This material is also available in PDF format: Suggestions for positive communication [4MB] pdf

It is helpful to have a curious attitude when communicating with others and to show an interest in what the other person is saying. Asking questions shows interest and also helps to keep the conversation going. Some of the skills that are useful for communicating openly are:

  • Being attentive.
  • Listening carefully.
  • Letting the speaker finish what they want to say.
  • Being aware of a person’s facial expressions, tone of voice and body language. These give clues to how the other person might be feeling.
  • Asking some questions and restating what the person has said. This helps you understand what has been said and gives the other person a chance to explain if their meaning was different.
  • Noticing how others respond will help you know if the conversation is going well or not.
  • Identifying which language would be best to communicate in. If you speak a different language, check to see if there are others who may speak the same language and are willing to help.

It takes time and regular practice to build communication skills. Some things to consider are:

  • Extending short conversations, for example,‘What did you do on the weekend?’, ‘Isn’t this weather lovely?’. Sharing personal information can help with starting conversations.
  • Sharing stories about how children are going, their accomplishments and strengths: ‘Jenna used her spoon on her own for the first time today to eat her yoghurt. I thought you might like to know as I remember it’s something you mentioned you were teaching her at home’.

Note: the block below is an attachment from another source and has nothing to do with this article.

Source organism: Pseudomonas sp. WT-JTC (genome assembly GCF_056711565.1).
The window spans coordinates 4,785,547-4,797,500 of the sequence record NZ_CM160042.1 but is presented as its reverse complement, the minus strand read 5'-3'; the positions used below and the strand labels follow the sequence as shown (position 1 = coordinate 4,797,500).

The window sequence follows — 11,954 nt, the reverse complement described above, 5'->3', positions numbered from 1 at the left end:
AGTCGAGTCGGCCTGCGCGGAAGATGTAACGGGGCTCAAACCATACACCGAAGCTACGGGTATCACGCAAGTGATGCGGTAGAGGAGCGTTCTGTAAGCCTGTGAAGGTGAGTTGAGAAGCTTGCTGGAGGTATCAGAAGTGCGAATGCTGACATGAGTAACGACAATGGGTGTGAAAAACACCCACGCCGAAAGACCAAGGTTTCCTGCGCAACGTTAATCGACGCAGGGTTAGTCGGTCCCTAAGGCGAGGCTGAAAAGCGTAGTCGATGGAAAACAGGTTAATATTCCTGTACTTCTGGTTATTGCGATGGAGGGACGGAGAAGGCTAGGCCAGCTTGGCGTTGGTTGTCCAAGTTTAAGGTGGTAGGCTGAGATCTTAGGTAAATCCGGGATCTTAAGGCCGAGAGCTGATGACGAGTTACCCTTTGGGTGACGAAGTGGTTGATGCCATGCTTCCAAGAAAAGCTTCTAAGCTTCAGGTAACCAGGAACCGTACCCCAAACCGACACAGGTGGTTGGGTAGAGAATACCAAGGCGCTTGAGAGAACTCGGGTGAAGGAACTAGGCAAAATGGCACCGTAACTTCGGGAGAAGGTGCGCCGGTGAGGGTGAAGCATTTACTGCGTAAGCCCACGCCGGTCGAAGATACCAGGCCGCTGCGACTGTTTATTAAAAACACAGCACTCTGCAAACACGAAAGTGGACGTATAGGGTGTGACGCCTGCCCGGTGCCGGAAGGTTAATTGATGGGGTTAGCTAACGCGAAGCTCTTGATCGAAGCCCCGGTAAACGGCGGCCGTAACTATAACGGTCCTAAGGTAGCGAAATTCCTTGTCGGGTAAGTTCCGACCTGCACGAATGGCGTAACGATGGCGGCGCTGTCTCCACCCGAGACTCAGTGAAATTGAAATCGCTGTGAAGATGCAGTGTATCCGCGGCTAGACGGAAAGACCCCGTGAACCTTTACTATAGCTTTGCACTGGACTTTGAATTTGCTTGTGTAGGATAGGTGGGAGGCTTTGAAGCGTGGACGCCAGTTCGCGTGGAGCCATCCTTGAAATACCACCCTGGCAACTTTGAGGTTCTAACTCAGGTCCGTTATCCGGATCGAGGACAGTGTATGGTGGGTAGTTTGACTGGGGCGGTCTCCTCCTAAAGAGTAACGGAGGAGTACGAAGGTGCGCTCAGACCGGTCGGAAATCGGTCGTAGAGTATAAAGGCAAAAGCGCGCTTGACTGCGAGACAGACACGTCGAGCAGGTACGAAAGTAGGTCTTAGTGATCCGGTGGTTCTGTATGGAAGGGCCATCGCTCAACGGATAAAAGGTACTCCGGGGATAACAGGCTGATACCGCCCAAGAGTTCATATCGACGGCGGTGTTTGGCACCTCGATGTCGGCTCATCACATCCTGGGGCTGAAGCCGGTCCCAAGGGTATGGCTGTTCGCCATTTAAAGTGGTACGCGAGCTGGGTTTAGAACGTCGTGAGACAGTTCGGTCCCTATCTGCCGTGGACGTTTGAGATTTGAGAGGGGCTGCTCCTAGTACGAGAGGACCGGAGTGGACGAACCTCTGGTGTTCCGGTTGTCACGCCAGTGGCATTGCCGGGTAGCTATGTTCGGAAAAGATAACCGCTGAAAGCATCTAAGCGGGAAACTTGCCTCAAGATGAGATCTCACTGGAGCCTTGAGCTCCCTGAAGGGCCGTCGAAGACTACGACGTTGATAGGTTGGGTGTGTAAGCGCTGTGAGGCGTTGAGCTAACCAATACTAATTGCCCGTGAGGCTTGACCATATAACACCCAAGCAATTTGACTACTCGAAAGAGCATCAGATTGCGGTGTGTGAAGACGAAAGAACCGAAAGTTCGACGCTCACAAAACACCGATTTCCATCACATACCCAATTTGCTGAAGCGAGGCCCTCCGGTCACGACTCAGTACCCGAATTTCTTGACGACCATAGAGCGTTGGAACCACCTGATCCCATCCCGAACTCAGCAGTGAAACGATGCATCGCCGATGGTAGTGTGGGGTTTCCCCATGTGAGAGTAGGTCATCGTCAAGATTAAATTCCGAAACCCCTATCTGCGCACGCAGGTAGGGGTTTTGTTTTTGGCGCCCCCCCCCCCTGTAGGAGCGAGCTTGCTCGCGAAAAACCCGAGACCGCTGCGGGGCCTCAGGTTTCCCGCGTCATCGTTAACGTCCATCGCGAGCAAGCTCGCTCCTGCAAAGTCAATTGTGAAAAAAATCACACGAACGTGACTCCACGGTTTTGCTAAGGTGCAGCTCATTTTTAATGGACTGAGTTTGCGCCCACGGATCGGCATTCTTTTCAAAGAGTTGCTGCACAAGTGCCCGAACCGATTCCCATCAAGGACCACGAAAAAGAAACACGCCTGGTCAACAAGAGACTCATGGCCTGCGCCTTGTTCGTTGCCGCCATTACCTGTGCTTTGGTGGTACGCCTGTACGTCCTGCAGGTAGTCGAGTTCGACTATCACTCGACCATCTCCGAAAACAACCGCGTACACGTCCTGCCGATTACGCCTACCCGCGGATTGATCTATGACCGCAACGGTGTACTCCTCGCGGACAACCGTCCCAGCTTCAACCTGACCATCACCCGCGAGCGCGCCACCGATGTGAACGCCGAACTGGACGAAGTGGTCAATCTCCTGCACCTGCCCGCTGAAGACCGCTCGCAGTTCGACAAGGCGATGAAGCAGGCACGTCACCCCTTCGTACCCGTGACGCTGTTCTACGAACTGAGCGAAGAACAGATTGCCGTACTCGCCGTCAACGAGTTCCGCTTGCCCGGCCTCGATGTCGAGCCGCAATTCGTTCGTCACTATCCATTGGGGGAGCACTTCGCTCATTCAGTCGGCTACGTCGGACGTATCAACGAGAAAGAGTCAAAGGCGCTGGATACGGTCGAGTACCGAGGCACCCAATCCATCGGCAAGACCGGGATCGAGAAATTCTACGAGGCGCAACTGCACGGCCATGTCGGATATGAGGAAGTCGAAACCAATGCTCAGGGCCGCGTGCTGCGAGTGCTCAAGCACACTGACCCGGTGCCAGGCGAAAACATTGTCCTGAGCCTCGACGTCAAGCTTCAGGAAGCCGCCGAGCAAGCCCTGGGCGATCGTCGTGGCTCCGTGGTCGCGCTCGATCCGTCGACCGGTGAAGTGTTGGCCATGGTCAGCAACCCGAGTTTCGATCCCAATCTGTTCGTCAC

• Providing feedback about your child’s experiences at the early childhood service, for example,‘I was so pleased to see a photo of Katie playing dress-ups in the newsletter’.
  • Seeing things from the other person’s point of view. Avoid jumping to conclusions.
  • Trying to reflect on which communication style you are most comfortable with (e.g., face-to-face, email, phone, notes). Face-to-face communication is the most helpful but if you find this difficult, you can start with small steps. For example, if it takes you some time to warm to and become friendly with people, you may start with a smile and hello.
  • Having a go at communicating in a new way. You may need to try it a few times before you start to feel comfortable.
  • Choosing different ways of communicating for different situations is beneficial. Your preferred method of communication may be effective in some situations but not others (e.g., if you want to talk about an issue that is very concerning it is best to arrange a meeting to discuss this).

When communicating with someone, consider these simple steps:

  • Pause and listen to what the speaker is saying before reacting or responding.
  • Take some time to think about what has been said before responding. This is especially helpful when the conversation is about a difficult topic.
  • Respond to the speaker by acknowledging what has been said (e.g., ‘I’m glad you talked to me about this’ OR ‘That is a really important question/concern. Let’s make a time to chat’).

It is good to remember that when someone wants to talk about something that is difficult or complex, it is ok to take some time to think before answering. It is also ok not to have an answer at all. Instead, say that you need more information or time to think before giving an answer or that you would like to work out an answer together with the other person.